A possible partnership between the Renault-Nissan alliance and Ford would make more sense and deliver more synergy benefits than a Renault-Nissan tie-up with General Motors, analysts have said on Thursday.

"A deal with Ford would make far more sense than one with General Motors," Kepler Equities analyst Patrice Solaro told Reuters.

"Not only are the synergies between Ford and Nissan on the North American market larger, but in Europe a deal with Ford would also generate more opportunities than with GM," he said, adding: "Ford in Europe is also Jaguar, Volvo, Land Rover, Aston Martin."

Reuters noted that both Renault and Ford have declined comment on media reports that the latter's chairman and chief executive Bill Ford had phoned Carlos Ghosn, CEO of Renault and Nissan, to propose talks in case Ghosn's discussions with GM lead nowhere by mid-October.

After an enthusiastic start and media frenzy over such a major shake-up in the global car sector, Ghosn and GM chairman Rick Wagoner have been taking a cautious line, the news agency said. Ghosn has said any decision depends on the amount of synergies that can be realised, while Wagoner is focusing on restructuring.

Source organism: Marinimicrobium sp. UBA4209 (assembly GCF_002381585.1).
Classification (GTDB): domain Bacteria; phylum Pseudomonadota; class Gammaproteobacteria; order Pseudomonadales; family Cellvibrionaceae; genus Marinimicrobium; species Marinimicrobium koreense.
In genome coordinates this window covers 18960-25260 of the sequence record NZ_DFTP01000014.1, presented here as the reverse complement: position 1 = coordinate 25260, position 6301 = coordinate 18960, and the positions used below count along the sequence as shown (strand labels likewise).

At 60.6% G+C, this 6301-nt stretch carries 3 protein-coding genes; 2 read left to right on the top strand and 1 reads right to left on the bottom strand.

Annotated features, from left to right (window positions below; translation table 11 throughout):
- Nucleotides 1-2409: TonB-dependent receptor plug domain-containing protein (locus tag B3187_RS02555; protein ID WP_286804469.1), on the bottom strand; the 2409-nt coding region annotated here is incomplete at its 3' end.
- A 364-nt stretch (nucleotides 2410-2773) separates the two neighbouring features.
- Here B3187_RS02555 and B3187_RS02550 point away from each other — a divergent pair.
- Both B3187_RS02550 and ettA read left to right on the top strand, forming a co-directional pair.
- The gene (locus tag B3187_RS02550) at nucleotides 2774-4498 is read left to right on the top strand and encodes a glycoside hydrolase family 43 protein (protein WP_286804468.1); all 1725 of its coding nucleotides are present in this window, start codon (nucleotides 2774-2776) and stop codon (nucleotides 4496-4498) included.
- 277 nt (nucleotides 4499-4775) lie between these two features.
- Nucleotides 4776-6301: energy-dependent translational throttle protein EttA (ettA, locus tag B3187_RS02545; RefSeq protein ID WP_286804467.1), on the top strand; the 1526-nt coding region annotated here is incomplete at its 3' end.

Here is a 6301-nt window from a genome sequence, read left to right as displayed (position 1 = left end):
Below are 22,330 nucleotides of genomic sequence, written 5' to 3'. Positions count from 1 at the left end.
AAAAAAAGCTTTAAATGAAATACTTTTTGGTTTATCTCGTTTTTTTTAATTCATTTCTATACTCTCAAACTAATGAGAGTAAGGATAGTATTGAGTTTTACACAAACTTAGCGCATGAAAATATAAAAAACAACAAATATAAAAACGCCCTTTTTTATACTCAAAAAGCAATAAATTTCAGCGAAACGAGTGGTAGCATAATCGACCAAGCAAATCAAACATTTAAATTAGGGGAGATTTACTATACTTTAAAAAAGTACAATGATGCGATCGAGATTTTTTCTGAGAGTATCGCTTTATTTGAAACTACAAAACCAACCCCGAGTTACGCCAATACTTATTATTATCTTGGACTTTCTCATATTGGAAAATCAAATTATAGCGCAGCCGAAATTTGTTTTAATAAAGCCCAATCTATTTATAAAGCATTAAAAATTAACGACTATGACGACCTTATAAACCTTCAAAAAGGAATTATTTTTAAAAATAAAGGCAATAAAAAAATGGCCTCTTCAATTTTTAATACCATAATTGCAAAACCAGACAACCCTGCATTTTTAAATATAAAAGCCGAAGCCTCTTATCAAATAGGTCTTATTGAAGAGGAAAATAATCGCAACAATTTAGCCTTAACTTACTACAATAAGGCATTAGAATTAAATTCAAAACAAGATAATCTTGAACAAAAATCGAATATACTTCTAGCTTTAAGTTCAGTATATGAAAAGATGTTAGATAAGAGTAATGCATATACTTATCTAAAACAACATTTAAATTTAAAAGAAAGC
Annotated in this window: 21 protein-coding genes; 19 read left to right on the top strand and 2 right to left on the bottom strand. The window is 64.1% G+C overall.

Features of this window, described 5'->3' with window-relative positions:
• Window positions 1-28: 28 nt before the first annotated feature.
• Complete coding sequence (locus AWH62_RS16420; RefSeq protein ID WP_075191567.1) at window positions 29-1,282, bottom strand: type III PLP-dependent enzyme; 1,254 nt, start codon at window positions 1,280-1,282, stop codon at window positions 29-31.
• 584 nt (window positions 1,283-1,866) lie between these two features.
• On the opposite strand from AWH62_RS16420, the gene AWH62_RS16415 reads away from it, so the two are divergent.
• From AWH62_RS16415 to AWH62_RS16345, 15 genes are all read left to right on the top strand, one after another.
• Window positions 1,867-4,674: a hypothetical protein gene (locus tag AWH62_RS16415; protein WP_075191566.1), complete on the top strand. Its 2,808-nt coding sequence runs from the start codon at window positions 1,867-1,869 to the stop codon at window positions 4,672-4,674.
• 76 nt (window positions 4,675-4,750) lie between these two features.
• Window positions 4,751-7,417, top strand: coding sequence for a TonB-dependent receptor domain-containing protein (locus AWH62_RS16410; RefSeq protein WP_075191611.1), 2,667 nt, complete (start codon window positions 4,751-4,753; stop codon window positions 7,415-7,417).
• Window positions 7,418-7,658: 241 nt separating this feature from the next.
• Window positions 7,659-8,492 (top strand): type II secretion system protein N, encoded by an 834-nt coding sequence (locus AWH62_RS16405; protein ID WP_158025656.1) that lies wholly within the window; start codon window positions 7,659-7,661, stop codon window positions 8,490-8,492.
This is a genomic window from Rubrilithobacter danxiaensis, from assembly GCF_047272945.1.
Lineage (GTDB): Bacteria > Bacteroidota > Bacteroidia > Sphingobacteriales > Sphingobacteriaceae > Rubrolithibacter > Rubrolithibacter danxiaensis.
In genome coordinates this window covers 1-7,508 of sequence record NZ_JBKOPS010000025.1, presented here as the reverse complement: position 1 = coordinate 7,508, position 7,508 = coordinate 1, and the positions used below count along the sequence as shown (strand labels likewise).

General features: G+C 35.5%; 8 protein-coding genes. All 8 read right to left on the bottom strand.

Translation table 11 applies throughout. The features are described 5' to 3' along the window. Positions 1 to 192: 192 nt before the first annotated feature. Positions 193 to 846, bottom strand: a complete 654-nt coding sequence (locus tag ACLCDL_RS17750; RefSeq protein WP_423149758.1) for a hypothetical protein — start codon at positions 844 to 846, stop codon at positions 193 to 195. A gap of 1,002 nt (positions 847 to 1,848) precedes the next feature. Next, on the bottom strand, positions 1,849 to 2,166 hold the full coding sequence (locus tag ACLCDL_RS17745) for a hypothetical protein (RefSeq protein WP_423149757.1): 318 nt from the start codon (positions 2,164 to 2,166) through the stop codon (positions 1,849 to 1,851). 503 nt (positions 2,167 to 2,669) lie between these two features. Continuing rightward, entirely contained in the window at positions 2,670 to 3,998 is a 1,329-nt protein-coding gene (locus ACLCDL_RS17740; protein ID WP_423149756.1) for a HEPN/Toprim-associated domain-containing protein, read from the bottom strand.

Deutsche Bank analyst Rod Lache also told Reuters that a deal with Ford would create more value: "We believe Ford's purchasing is relatively inefficient - an area where Renault/Nissan has substantial expertise. There could also be benefits should investment-grade partners get involved in co-ownership of the Ford Credit business," he said.

Reuters noted that Ford's interest in an alliance is no secret given its mounting losses and dwindling market share in North America amid slumping demand for pickup trucks and sport utility vehicles - Bill Ford said his group was open to an alliance deal after the announcement of talks between GM and Renault-Nissan.

Ford has also acknowledged courting Ghosn for a senior post at Ford in Dearborn, but Ghosn, a Brazil-born Frenchman of Lebanese parents, declined, the report added.

One investment banker who follows the sector closely told Reuters recently a Renault-Nissan link with Ford would be simpler and more effective than one with GM because there would be less overlap of brands.

"I'm sure that if Carlos Ghosn doesn't succeed with General Motors he will look at Ford or one of the other players," the banker reportedly said, although the strong influence the Ford family exercises at the company could pose an obstacle.

Solaro reportedly reckoned that could be overcome, however. Renault was likely to want a equity stake in Ford, in line with its stake in Nissan and reports of intentions to take a stake in GM in case of an alliance deal.

In that case it would probably want the same power as the Ford family which at the moment has 40% of the votes with about 4% of the capital. Deutsche Bank's Lache told Reuters that this problem was not insurmountable, either.